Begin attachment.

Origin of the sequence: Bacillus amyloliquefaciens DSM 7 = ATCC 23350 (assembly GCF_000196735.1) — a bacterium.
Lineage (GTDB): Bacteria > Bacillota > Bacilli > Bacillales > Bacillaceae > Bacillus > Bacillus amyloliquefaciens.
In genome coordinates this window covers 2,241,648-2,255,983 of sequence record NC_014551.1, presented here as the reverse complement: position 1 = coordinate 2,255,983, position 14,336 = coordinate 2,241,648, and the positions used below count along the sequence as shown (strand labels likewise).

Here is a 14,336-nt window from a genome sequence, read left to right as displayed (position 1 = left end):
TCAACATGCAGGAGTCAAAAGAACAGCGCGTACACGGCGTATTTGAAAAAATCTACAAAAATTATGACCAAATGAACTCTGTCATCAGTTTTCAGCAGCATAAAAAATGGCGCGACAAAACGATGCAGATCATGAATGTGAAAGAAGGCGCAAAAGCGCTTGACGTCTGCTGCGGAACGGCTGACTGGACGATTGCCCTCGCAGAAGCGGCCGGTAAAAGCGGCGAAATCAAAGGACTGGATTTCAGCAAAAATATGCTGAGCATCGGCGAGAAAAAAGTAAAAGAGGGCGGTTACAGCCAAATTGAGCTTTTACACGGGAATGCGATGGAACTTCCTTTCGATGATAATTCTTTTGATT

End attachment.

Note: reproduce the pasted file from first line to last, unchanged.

Origin of the sequence: Bacillus amyloliquefaciens DSM 7 = ATCC 23350 (assembly GCF_000196735.1) — a bacterium.
Lineage (GTDB): Bacteria > Bacillota > Bacilli > Bacillales > Bacillaceae > Bacillus > Bacillus amyloliquefaciens.
In genome coordinates this window covers 2,241,648-2,255,983 of sequence record NC_014551.1, presented here as the reverse complement: position 1 = coordinate 2,255,983, position 14,336 = coordinate 2,241,648, and the positions used below count along the sequence as shown (strand labels likewise).

Here is a 14,336-nt window from a genome sequence, read left to right as displayed (position 1 = left end):
TCAACATGCAGGAGTCAAAAGAACAGCGCGTACACGGCGTATTTGAAAAAATCTACAAAAATTATGACCAAATGAACTCTGTCATCAGTTTTCAGCAGCATAAAAAATGGCGCGACAAAACGATGCAGATCATGAATGTGAAAGAAGGCGCAAAAGCGCTTGACGTCTGCTGCGGAACGGCTGACTGGACGATTGCCCTCGCAGAAGCGGCCGGTAAAAGCGGCGAAATCAAAGGACTGGATTTCAGCAAAAATATGCTGAGCATCGGCGAGAAAAAAGTAAAAGAGGGCGGTTACAGCCAAATTGAGCTTTTACACGGGAATGCGATGGAACTTCCTTTCGATGATAATTCTTTTGATT